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TAX MEN RESOLUTE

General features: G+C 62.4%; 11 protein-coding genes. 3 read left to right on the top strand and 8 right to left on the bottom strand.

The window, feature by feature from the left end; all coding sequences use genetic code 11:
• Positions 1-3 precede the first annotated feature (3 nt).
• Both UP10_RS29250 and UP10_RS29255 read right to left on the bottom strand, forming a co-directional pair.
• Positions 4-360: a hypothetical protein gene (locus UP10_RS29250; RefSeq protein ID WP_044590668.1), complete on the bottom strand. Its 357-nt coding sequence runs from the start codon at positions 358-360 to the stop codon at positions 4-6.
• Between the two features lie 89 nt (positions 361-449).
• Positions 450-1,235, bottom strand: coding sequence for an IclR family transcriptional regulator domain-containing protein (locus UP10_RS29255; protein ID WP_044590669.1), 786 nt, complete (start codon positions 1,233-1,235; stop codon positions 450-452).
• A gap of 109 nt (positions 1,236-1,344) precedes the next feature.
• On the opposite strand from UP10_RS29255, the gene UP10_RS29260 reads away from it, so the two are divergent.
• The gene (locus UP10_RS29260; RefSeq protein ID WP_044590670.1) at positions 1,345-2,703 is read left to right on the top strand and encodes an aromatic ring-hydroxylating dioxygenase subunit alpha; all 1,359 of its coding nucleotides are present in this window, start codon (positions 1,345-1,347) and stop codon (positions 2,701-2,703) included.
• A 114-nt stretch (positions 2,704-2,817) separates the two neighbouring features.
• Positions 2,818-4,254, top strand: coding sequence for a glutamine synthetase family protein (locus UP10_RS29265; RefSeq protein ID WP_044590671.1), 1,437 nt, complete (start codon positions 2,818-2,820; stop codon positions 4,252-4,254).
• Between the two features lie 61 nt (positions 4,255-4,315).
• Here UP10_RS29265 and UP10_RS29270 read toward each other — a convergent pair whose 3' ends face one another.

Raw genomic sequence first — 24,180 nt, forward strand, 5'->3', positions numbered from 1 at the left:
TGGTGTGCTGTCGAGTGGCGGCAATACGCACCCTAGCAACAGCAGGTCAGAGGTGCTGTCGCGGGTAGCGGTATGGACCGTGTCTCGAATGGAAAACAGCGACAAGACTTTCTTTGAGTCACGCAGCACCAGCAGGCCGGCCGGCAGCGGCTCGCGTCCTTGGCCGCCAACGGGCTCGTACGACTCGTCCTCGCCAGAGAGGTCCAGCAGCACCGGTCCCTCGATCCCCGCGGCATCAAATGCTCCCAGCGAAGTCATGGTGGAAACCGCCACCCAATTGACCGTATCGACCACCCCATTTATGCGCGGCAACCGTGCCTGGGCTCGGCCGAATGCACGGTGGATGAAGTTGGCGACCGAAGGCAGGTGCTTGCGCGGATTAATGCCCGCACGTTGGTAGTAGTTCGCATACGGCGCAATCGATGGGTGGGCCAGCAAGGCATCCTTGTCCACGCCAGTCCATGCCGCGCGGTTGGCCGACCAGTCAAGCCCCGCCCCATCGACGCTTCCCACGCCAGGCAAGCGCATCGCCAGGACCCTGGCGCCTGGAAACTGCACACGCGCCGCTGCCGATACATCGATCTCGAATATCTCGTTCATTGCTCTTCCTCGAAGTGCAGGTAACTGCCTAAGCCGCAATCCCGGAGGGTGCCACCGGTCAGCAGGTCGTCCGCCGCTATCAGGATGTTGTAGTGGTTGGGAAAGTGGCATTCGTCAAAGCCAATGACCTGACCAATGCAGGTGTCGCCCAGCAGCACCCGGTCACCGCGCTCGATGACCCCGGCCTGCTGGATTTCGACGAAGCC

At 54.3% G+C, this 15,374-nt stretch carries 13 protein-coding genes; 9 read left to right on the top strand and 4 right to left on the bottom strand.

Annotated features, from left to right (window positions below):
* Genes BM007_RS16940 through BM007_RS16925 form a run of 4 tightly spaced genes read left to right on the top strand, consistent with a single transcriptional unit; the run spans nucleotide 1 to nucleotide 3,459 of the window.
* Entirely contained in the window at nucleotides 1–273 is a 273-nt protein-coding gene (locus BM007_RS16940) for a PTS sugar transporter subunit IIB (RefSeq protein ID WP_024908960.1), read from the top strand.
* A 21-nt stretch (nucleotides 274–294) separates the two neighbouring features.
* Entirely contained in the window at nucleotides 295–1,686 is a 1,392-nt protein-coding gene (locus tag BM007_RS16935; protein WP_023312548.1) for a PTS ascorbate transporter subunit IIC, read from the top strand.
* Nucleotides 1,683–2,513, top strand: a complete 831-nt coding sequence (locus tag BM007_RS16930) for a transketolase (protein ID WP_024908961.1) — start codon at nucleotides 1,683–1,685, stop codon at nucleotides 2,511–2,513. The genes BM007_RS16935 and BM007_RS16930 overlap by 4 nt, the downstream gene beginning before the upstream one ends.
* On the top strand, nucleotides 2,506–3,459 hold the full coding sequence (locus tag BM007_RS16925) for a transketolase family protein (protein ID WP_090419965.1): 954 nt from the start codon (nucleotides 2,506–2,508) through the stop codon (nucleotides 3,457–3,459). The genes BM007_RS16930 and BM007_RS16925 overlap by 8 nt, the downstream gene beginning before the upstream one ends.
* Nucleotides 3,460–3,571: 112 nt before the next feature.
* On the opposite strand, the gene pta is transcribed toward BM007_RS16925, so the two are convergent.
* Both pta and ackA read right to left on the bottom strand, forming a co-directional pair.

AND ADJOURN ~W.N DOWN RECOMMENDATIONS BEARING ON RAILROAD VALUES. BROWN ELECTED PRESIDENT Astociation Will Meet in Helena Next Year-Secretaryship Goes to Cas cade-Assessors in Ana conda Today. The assessors concluded their labors yesterday, after a profitable and inter esting session, which lasted two days. Reports from the various committees I were read and adopted with'little dissen- ! sion, and other matters pertaining to tax ation in the state were discussed in an intelligent manner. The meeting has been productive of I much benefit to the state at large. A little fire was Injected into yester day's meeting of the assessors when the joint committee of county commissioners and assessors Introduced a resolution, which took the form of an address to the I state board of equalization requesting that body to ask the commissioners and assessors to a-ttend the state board's meeting and present a pctition for an In crease of railroad valuation and assess ment. Chairman Sullivan refused to entertain a motion to adopt the resolutions, con tending that the commissioners were out stepping the privileges extended to them by the assessors; that while they were given the floor and an opportunity to address the meeting and present their views. it was not the intention to adopt resolutions or take a vote on matters which they, ias c.mnmlssioners, presented. A lively discussiRn followed the effort to present the re-olutions, Chairman Sul. livan finally Ilatly refusing to entertain the motion. Chair Was Sustained. Assessor Marteln of LeAwis and Clarke aptpealed from the decision of the chair, but his appeal was not sustained, an.d by a decisive vote the mneetitng refused to adopt the resiolutions. The text of the rejected resolutions was as follows: "To the HIonorale .Mitliers of the State Board of i'qllalizat lon-- (hl'ntlil'lnm : At a meeting of the Assessors' alssociil tion of this state, in conjunction with the chairmen of thile Iloards of county com missloners of tlihe various counties, held In Butte January 29, 1902, it was resolved and c'arried unlanimously that each an sessor arid each chairman of thie i oalrds of county comnlmisslollners tills state appear before youtr body at the nelxt meeting of your board and to present to your honorable body the nec(essity of raising the assesenllnt per mile on the railroads of this state, to conlforn to a more equltable ibasds of taxation. \W' hte lieve, as a body cinve'rsant with thle tax ation of property ill this state, tile assess. ment oin raliroads is far below lie as sessed value of othllcr properlty. "W're ther'efore ask your hou(oralte ibody to notify the chairmlan of each boaru i of county c'Ollmlssioners In this state what date your honorable body may hear your petitioners, in oirder that your peti tioners can present facts to back their statements." Made Second Attempt. At the evening se ssion anlothier detl'r mnined but unllvali-:ng effort was mlade by the advocates of thie addie e to pat it through the Iumectlng anlid put ,dlhe con vention on record as protestilng against the -present rall'oad assessilllent. ('hairman Sullivan card in rejcting the motion: "1 do not conshler that ,it woultd he expedient for this meeting -to make sug ge4dions and lrules of aatloll for the state Biard. "The merit of yiourl contention Iegard Ing railroad assessment is not the ques tion. It is simply a matter of being cona1stent. We brook no ilnterference from the state board in our deliberations as state assessors, c'onsequently we 'have no right to attempt to dictate a piolicy to it. "It is 'a matter for the lartge taxpayers of the state to deal with. If they con sider 'that the assessment is unjust it is for -them to present all address or pe:; tion the state board to that effect; but, gentlemen, we must remeamber that we are not sitting in judgment on the ac tions of t'hat body, and as I undors-tand the form of -these resolutions they are a reflection 'upon the 'board." As no assessor raised his voice ill sulp port of the reI'.nsideration of the pre vious decision, the matter w-ias drolppel. The committee oni livestock, consisting of Z. HI. Daniels, N. MctGflhn, )Dorald Fowler and George Miller, presented its report as follows: "W'e recommend -that the vatluation of livestock be as follows: r'attle, $213 pert head; beef cattle, left to the discretion of the assessor, not less than $30; 2-year olds, $20; yearlings, $15; mlleh cows, not less than $30; hogs, $5; work horses, thoroughbreds and stalllions, left to the discrTetion of assessors; range holrses, ntot less than $15; stock sheep, $2.25; straight bunchi of lambs, exchlesively." Sheep Appraisement Raised. 'Lhe report was adopted wit-h an .a.mended valuation on sheep, which were listed at $2.50 instead of $2.25, ('hairlman Sullivan protesting and anniouncing that he could not conscientiously assess sheep at $2.50 t head. V'he following coomnliltlee rleports wtre ad(olpted by tie ntmeeting: Lumber and Iogs.--tulnber h dessed and lumber merchandise at the tlsere Cion of the assessor. Lumber, rough, $5 per ,thousand; logs, $3 per' thousand; cordwood, $1 per cord; cordwood, banked on railroad, $2 per cord; coal, at tie die. eretion of tile assessor. Timber I;tltds, first-class, $8; second-class, $6; thi'.d class, $3. The report was signed by Andretw Deunsire, J. H-. Massey and A. D. Good fellow. Real Estate asld Improvemen-ts.- "Owolng to the fact that there arm boanrds of appraisers appointed in the largest countles to plate vailuations o landI arind inaprovements, and reallzling that -therte tak great deal of dlfferenee In the valus of land nI the different- localit-es ln thit etate, we believe that the %Ipralsement of this class of property 4ould be left to the discrotion.of the several assessors throughout the state. Script and Lieu Lands. "In view of the fact that there are several thousands of acres of unassayed script and lieu land in the state on which 4he state and counties receive no rev enue whatsoever, and considering the fact that said land has been obtained for a money conslderation, In many cases passing through several conveyances, whereby the parties and corporations owning said lands have the privilege of selling and leasing, fencing, monopoliz Ing the ranges and conveying the stand ing timber. "Therefore, we, your eomminslnn, would especlally ask and recommend that wherever aild land is found throughout the ktate it be entered on the tax roll for assessment, and, it necessary, have the courts of the state dl(clide as to the legality of colle(tling taxies on the land." Mines and Mining. "We, your committee on mines and mining, have northing to recommend, as the law provides how mlnling property should he assessed." The committee on banks and banking recolmended that all banks be assessed at the full cash value, 100 rents on the $1 of capital stock, surplus and undivided profits added. Discussed Legislation. At the evening session a general dis cusslonl on proposed legislation was taken part In. The questions of tele phone assessment and roadtax were freely disunssed, biut It was the evidlent sense of the meeting that nothing defl nlte could be dlone and so no t('hon was taken on either matter. After electinKg ln Itrown of Silver How, president, and Nat M.(c;rifiln of ('asltrade, se.reto.lry, the meeting ad jolurnhd to meet In Haelenla In 1903. 'The assessors left this morning for Anceonda, where they will be enter tained by Chairman Relllher and As sessor Miller. A trip to the new works on a special train, a visit to the new courthouse, and a dinner at the Mon tana hotel, will constalitute pirit of the day's entertainment. A GOOD SHOWING THAT IS WHAT BUTTE WILL HAVE IN THE M'KINLEY FUND. LAST DAY WAS A GOOD ONE Several Additions to the Inter Moun tain Part of the Fund Made Last Evening-School Contribu tions Large. BIutte is going to make a ver\'y ha;nd someIi showing In the muttta of contll Iutions to the McKlinley ImetnlMriail utlnl. All of the c'hiltdren In the schools of the, city have added their uilte to the aniount ---in fact tlhey have ibeen pretty ntuch the whole thing. out.ide of the childr.n (lulte Ia numbn.'r iof umsn ranginig ft orn '15 cents to $1.00 hallve bteien suiserilc d, laid I whetn the coll~ctions in the s.h,'l.t ai id t)h se of( the cltiz'll s ai', Ille mer'g d th'cre S\\Ill he ii good luii p. Thue Inter Moluitaiin has a falirly go,.od sunl. ,Late last evening severa\'l addi lions to it were Iimadie. Amlllinlg the ltte subccrther .' were E. it. ari 'r, (ieorgt. Parine, Mary I'iascoi, Alle I';a.ooe, Miss F. (. Evanns andi Miss IE. P. Ilaikell. 'rThe oil'letns are to he trigeJd over t" Villlamn ,eallon. pr'shtle t jf the Anlolnlllnll .\Milllinllg olpalllny Iand (hal' Anun of thio Snilver H(ow rti.itiiy blranllch of the ln.e tO'rial StSHM c tutul, t to will fo.r' ard it ito Helena. Count Not Complete. At a hiate hour today tie c'ount of the amiount sulh.scirted by the schi.ol chil dren had Inot iIbeen comllelted and it is thterefore not knlown just how\ much there Is to the credit of the little ,ones. It is doubtful if alny ilty the size of Butte in the Uniteid States will 'nake a touchi better ushowing than Buttte in the way of subscriptolltns not wit ihstanding the fact that ith Montana metropolis has been prnabtlally contisidered beyond the outer rim of civilization by the peo ple of the East. Pension to Aged Soldier. (By Assoclaltedl Press.) Washlngton, Jiin, 30a.-The committee on pensitonts yu'sterdt:y afternotn reported favorably a hill granting a pension of $25 per month to the last surltvitnig tHildiur of the war of 1812, Hiram I'ronk, of Onehi 1 t 'olntoIy, New York, agedl 11)2. Retail Grocers Adjourn. (3y Asesoelated Press.) Milwaukee. Wis. Jan. 30.--The Nation al Assolation ,1 I'ctall (IroetIrs, wnhose anllntoal convontion ciame to a "ioP hier" yesterday, voted to meet next year in Kansas ('lty. I.Jeph E. Willtiams ot South Bend, In lia.hn, nas elected presi dent. *.D 100-PAGE BOOK FREE ourF [AkR.OM OONTAGIOUS BLOOD POISON * 4Thousands of unchallengeable proofs of cures a sent sealed on application. Our 100 page book La flnaly llultrated with mary photographs, among them photographs and malltdltep o the man whoso head is houwn L"er (Dee opago, 70 to 7s 10pLage ook), algee an aldavat of ,hOw pradller who took the plcture. The fretslcture wae taken .uly15 I. Q1, the other october i6, 11/0. Our book eowhu k t' iFI phto taken Aug i, 0100, at whlch time patler t wu cured and tace and hood wre entILrely healed and Li. hall started to (lowa Our atients cored 1t yeare aco by our teat Discovery, unknown to the profession, are today eound and well, and jhve heralthy hlldieuo elu.e we culr.d them, t'rauy, condar or Te Cured in 15 to 35 Days You can re treated at home for the tumo vy M YPBLA prnnently 1u6deor the amoe guara, It .ou prfertcm to thlc'o, we will contract 1 y railroadfare a-nd h.otel bll. and no char elf we oiT0 re. IFYOU HUVE trea emercur, todude potash, and tlll1 have achea ane aine,) ua. P en! •.u mouth, orthe paot, tp;imple, copper colored spote uloere on aoy part te l y, htair or eyobrtow, f'lli. Out, 1, l, the fon Gr. Y,9 1 POISON W CUARANT E TO OUREa Seot obet ate cassa rhlle.gtheworld for a ce, we ecnoot eure, his disease b l. wn " hadled tha. Ill of the roosa emaent ppyseane .3O,000 oajpl Waehind our uueondltltonel ruaranty .f0,heee ' TOUR Tn a,. . o1lYD pensmen gm . we t.e the ur. AbcouJte 1n intleu "rop nlls sent on ppicati o n. e'oe..l yeore we enave trnted bul onea dleoee nt. col$ fitod 7I ttl. nd we roteite nym'U i 0t aetO etty gcului see*kO LzMBY CO. 1562Mas!Ofple ._eChIoMoo THIS IS GRADUATIOIr A'r IN BUTTE'S PUBLIC $a OL*. CLIMB LADDER OF LEARNING Youths Who Have Been Ddlfgi t In Their Studies Are Nove Up a Grade-List of th. Graduates. This is graduation day In tio various grades of the public schools the city, and the youths who hAve beeth diligent in the pursuit of Iarnling re being moved up in proportion to ther desrts. The promotions were acq0mpaniei with exercises at the various sthools., The students who were prombted acm. prised the following: Washington SHchool, Eighth A ('labs Anna Burns, .James Rums, Ha>Ivey Bow man, Blrdena Hoaer, Katie Harrington, Florence )tuby Oliver, Mabel Peterson, Maude Phillips, Allhe itoacih, Mary Ade Illah Schogren, Agnes Sewendinger andl John Sullivan. Lincoln Hehool, Eighth A Class (George Andrews, lBertha E. S. Avery, ('lifford A. Bovett, (Grace M. Boyle, A. Frank iBray, Loujn F. Boyle, William J. Bray, Edwin F. Ichamberlaln, Regina Beatrice O'Connell, Joseph Earley, Nellie (:. Frost, Florence Etta FroSt, Mattle It. lansen, Harry L. Lindley, Anna Ket tern, ,ulis Levinski, Sadie HI. MacKin ran, Willie II. Paul, Blair 8. Passmore, Julia O(rnatein, Lillian M. Stevenson. Marie W. i-ultzer, (,orge Thompson, Egbert N. Woold, Clement F. Crowley, Edith Lillian Itlchey and Lottie Cather ine Seymour. Grant School. Eighth A ('lass-Maud ('abibage, Gracle Myers, Blanche Mer cedes Cook, Annie Lawry, Mary Ailzlna McAulay, Eveline Pearce; Mayme Dolan, 'lara Mary McMillan, Levi Frank Hughes, Agnes Josle Berran, Edna Mae Hume, William Edward Collier, Samnu"l Joseph Hancock, Stanley Williams. John i'arrett, Willie lEvans, Italph Parker anl Amy ('unllnings. (iarfield School, Eighth A Clasi-Ade lin Patlti Armstrong, John Brown, Itus sell A. lBrobe"k, Margaret B.yle, Evelyn It. lBowman, Helen M. Cook, I.lay Ditto, Emma Ware l)untkel, ;Genevieve J. Ilar rington, Mabel Jacobs, Ernest Hastllngs Kearney, ILor tta .,avery, Edith M. Iiloyd, Artuhr Iloyd, Lillian U. Monroe, Ilartilet I). Noyes, Vera M. Neville, IEd ward 14. Pope, Florence A. Prldham. Ite gina 'altrovh II. Alice Itlanc'he Savage and Lily lilalsin.ie Th'l'ompson. Webster Scihool, Eighth A Class- -'Ten,: Sharp, 1Etta Shu:rp, E.iiiini Lucille lthk't, Matilda Larsen, I'enarl Hlrtherton, c'laira Ferguson, Johnt Albert Eltfard, W \iter Fr'ed liabler, I.eo Vincent Motan, Earl I'ratl. (coirge alMeghen, Itiay Atrclianl Salit. (George 1Mc\1M;niIs anid itay I,'dgai Towelr. tlaine. iihool, TEighth A I'laIps--\'V :-, (i;tnditie, Eda ,ict Albert T 'lhman, SyI tney \% ilalian Hloar. N'tllt, . Joey, li.ebin 1.thld, i Katie Ic rosnahin. I ie ),i\ht, ilarry II. Martin s*d Jlr'cy Meliin. (;rile '3y S.ehol , H1iglth A ('las--5E:d\\in itlloen, I.,aiira tlt lts. (llive hlt.ichels :., lorwllce I. Ioliday, 'iulet L. SBmalley, c'iiirl"es SeversP , Esse t'. \'egner and Willie '. Byers. iPruilitlin SIhool, l'tghth A (.'lass -Al lu-rt I'entaii', 'l'ijholtm.as D)unstan, Ho'wartd .1 Andrews, Wallace S, I'o~rbett, ('yrus T. irilllth a11d (George E. Nlunkervia. BIU ITE CURRlNT NOTES Alwlays good-The Harvard. * Orton Bros.--Planos and organs. * Lit th e suit of A. C. tGreer and :1. A. Nunan against the State Savings bank, John C'onley land others the plaintiffs hav\e peti-tioned the district court to al low them to examine a mortgage by which a mill which they clalin to o\vn was transferred to the bank. T;he mill s in Brown's gulchll. Don't take any substitute; 2esl',t on having the Hlarvard. * J. G. Bates, tuner, Montana 4 ic Co., 119 N. Main st. Tel. 501. ( ' Stiplulations have been filed In two suits brought in the distrlit co~rit by George W. Davis against his brolher A. J. Davis to recover hbank stock b \whlieh the deflendant Is givl.n toI Fleblrua y 15 to lansw\ver the complaint. Dr. iHansen, zurgeon and speclalist, Sil ver Bow block. X-ray examinations. " T'he IHumane soclety has decldciI to in\vestlgate thie removal of J. H. DIixon as a spelial deputy sheriff by Shi'iffl Furey. r)lxoi \was appoinlted to hib ollil'e by the sheriff at the request of the iso elity. The sheri'ff remnov.d him f.r al. leg'ed "grafting," which he denies. In the suit lIf Heliuze and: othiers against the Parrot Mining company, In volving thtl Nipper mine, the report of the rieetier, homas McLaughlin, for February and March of last year has been li~ed n the district edurt. In February the receipts were $86,?"0; the disbursements were $37,27 and the de ficit $897, In March the receipts were $18,404; the diebursements were $28,907 and the balance due the Montana Ore Purchasing oompany $15,502. Sherman, the undertaker, has moved his undertaking business to his new and commodious quarters on East Broadway. Judge W. I. Lippincott Is dangerously ill at his residence, 214 SBoth Excelsior avenue. There is no comparison In quality be tween the Harvard cigar and any other bit cigar. The Harvard has the tobacco, and it is union made. Jack Mahoney, who was seriously In jured In the street car accident Sunday night, is pronounced out of danger, but will be confined to his bed for some weeks to come. The funeral of "Jack" La Fontise took place this afternoon from the La Fontise home on South Main street and was largely attended. Interment was made at the Catholic cemetery. Burglars paid a visit to the shed in the rear of No. 709 Utah avenue yester day evening and appropriated 225 pounds of dried fruit valued at $20 and belong ing to H. Gross. The fruit consisted of dried peaches, prunes and raisins and was stored in the shed. Judge McClernan has signed an order for the detention of two witnesses in the House murder case, J. D. Iceman and Michael Murphy, and the latter must furnish bonds in the sum of $300 or go to jail pending the trial. This step was tken at the Instance of the county attor ney, who feared the witnesses would leave Butte before the trial. George Shrader was arrested by De tective Jerry Murphy this noon amnd locked up on a charge of assault and battery. The officer was passing along East Galena street when he came upon Schrader beating the woman known as his wife. The brute attempted to run but was laid low by the muscular detec tive, who used his boot to good advan tage. FIRE IN CHICAGO. Building Worth $150,000 Is a Total Loss. (By Associated Press.) C'hicago, Jan. 30.-Fire that broke out this morning destroyed the five-story brick building at 190-192 Illinois street with its contents causing a loss of about $1 F0,000. The first and second floors were occu iled by the Dauchy Iron works and the utpper floors by the L. B. Smith Shoe r)resling company. Heavy machinery in the uper part of the buliding caused the floors to collapse and the entire contents of the structure crashed through into the cellars. Want Reduction in Whiskey Tax. t(1y A.ssouiated Press.) ('hincinnati, Ohio, Jan. 30.-The reduc tion of the tax on whiskey is the mat ter which yesterday engaged the atten tion of a joint delegation of the four leading whisky firms of thecountry. Their ctbje,.t is to devise some method of get ting thel attentl,il of congress to the rno,l' oslit lon. SENATOR CLARK'S AUTO FINEST IN THIS CUUNTRY. Sy ienator .'lark's lotolnobile, the 4 a. exalt patternll of the machine used 4 by King Edward VII., arrived inll ' Ltis city Saturday, says the Wash- 4 - ilngton Post. It cost approximate- 4 <', ly 0t)000 will carry ten persons, and 4 -a eighs about 3000 pounds. It has 4 'a promised to startle the wheeling 4 . traterllty because of its size, Its 4 *. peculiar construction, and its 4 'a' speed--60 miles an hour. The ma- 4 4 chine was built in Paris, France, 4 . and although of French construe- 4 4 tion, was designed and built un- 4 'v tider the supervision of an Amerl- 4 4 can machinist, G. H. Gardner, who 4 4, located in Paris eight or ten years 4 'i ago. 4 Senator Clark now has the nma- 4 Sc'hline safely ensconced in his sta 4' bles, awaiting the arrival of his 4 4 chauffeur, who is expected with- 4 4' In a week. The carriage is 13 feet 4 ' in length and about four and one- 4 4 half feet In width. It has the ap- 4 4' pearance of a gasoline machine, 4 b hut is run by steam; the dlmen- 4 4 slons of the engine are four feet 4 4 In length, three feet in width, and 4 4 18 inches deep. At a maximum 4 4, rate it is capable of developing 4 S2 horse-power. The fire-box is in 4 s' the rear, and Is similar to that 4 4 of a portable thrashing machine, 4 4 with ten burners. These burners 4 4 are confined in a space not more 4 than two and a half feet in width 4 4 and one foot in depth. The clutch 4 <4 Is the same as used on an Amerl- 4 ' can gasoline engine with wheel- 4 4 steering attachment. The power- 4 4 ful brakes are used to control 4 4 the vehicle, one for foot use and 4 4 the other an emergency brake, the 4 4 principle being the same as on 4 4 road wagons. It has a long reach 4 O spring, tending to mrake it a com- * 4 fortable and easy riding carriage; 4 '4 the wheels are 30 inches In diame- 4> 4' ter with four-inch tires. 4' 4 The gasoline tank is carried un- <4 4' der the front seal, and has a capa- 4 4' city of 12 gallons, while the bot- 4 4 tom is one mass of pipes used for 4 OP the clrculation of water to keep 4 4 the cylinders cool. Two pipes pro- ,4 4 Ject from the rear, which are used 4 as draft funnels, the front having 4 4 a round dash with a semi-cylinder 4 4 receptacle for pipes, which con- 4 4 talns three gauges and one oiler. 4 4 The carriage Is clumsy and awk- 4 4 ward In appearance, and has two 4 4 large wheel fenders with one chain 4 4 connecting the rear wheels with 4 4' the engine. It was said by a 4 4 skilled machinist that a machine 4 4 of this type built In America from 4 an American pattern will he one- .' 4' eighth larger in size than Senator 4 " ('ark's carriage. This is explained 4 ' by reason of the fact that French 4 4 mach'nists are noted for their abil- 4' Sty to confine greater horse-power 4 t' in smaller space than American 4 '' machinists. 4 , This carriage was used by ,en- 4 4 tor (lark for six weeks while 4 4 he was In Paris. It was there he 4 ' contracted the automobile fad. 4 ,u'ý 4 40 ' With Less expense In running the business I wish to in crease the trade by. selling you your Harness and ,Saddles The inducements are: Iarge Stock, Hand Made Goods, Lower Prices, Satisfying Deals. J. N. NEEVILLS Phone 686A 106 E. Park St. PORTO RICO STOU Is $1.0. Must b5 s.oked at Per 100 per 100 the city dump or t . SWND CARLtheSON 4 South Ml SWEND CARLSON! 4 South Mval Apart. (Chicago Record.) HE. I wonder if where she Is now The day is glad and fair? I wonder if where she is now Good cheer is in the air? I wonder if she guesses I, While gazing at the clear, blue sky, Am hoping that no clouds may fly Between her and high heaven there? SHE. I wonder it where he is now The day is cold and drear? I wonder if where he is now But spmber scenes appear? Oh, if he loves me In the way I long to have him love he may Ne'er look out on a cheerful day While he is there and I am here. Too Reserve. (Wit.) Joe-"I saw you at the opera with Miss Upperten last night. She's certainly a beauty, but entirely too reserved for me." Fred-You just bet she is. I saw her father this morning, and reserved her es pecially for myself." Oause of Queer legislation. (Boston Herald.) They are telling a story of William H. Crane to the effect that when te was last In London he was invited to dine at the house of commons restaurant, and his host ordered a bottle of Irish whisky, from which he poured frequently and copiously. "Say," said Mr. Crane, "do all you English statesmen partake as liberally and as frequently of that liquid as this?" "We do," said the host. "Well, .all I've got to remark is, that I'm not surprised that the Boer war con tinues," said Mr. Crane. Feminine. ' (Boston Transcript.) .Hetty-The French word for law is feminine. Isn't that funny? Fran-I don't know. The law is dreadfully uncertain, you know. "Amelia," faltered the young man, "I love you." "Oh, Herbert!" she said, clasping her hands together. "What a long, long time it has taken you to say so!" WHAT'S IN PRINTING? EVERYTHING Providing It Possesses the Merit of OVELTY AND ORIGINALITY And Suggests New Thoughts in Your Line of Trade. It It Is unique in form, striking in design, artistic In execution, wholesome and refreshing in gen eral, it reflects clean-cut business methods and creates the impression you desire. The world has no room for the laggard In advertising. Never was competition so keen. Never was the scramble for trade so spirited and aggressive. Never were new Ideas so essential to the conduct of legitimate business. New ideas mean new business, and YOU NEED NEW IDEAS Unless you want to lose your identity and be swamped by the cleverness of your competitors, you must get away from the beaten path. Arouse your faculties. Open your eyes. Avoid the pitfalls of old method, indifference and iml tation. MAKE SOMETHING NEW Or better still, see the printing house that will make it new for you. LETUS HELP YOU! InterMountain Job Printery.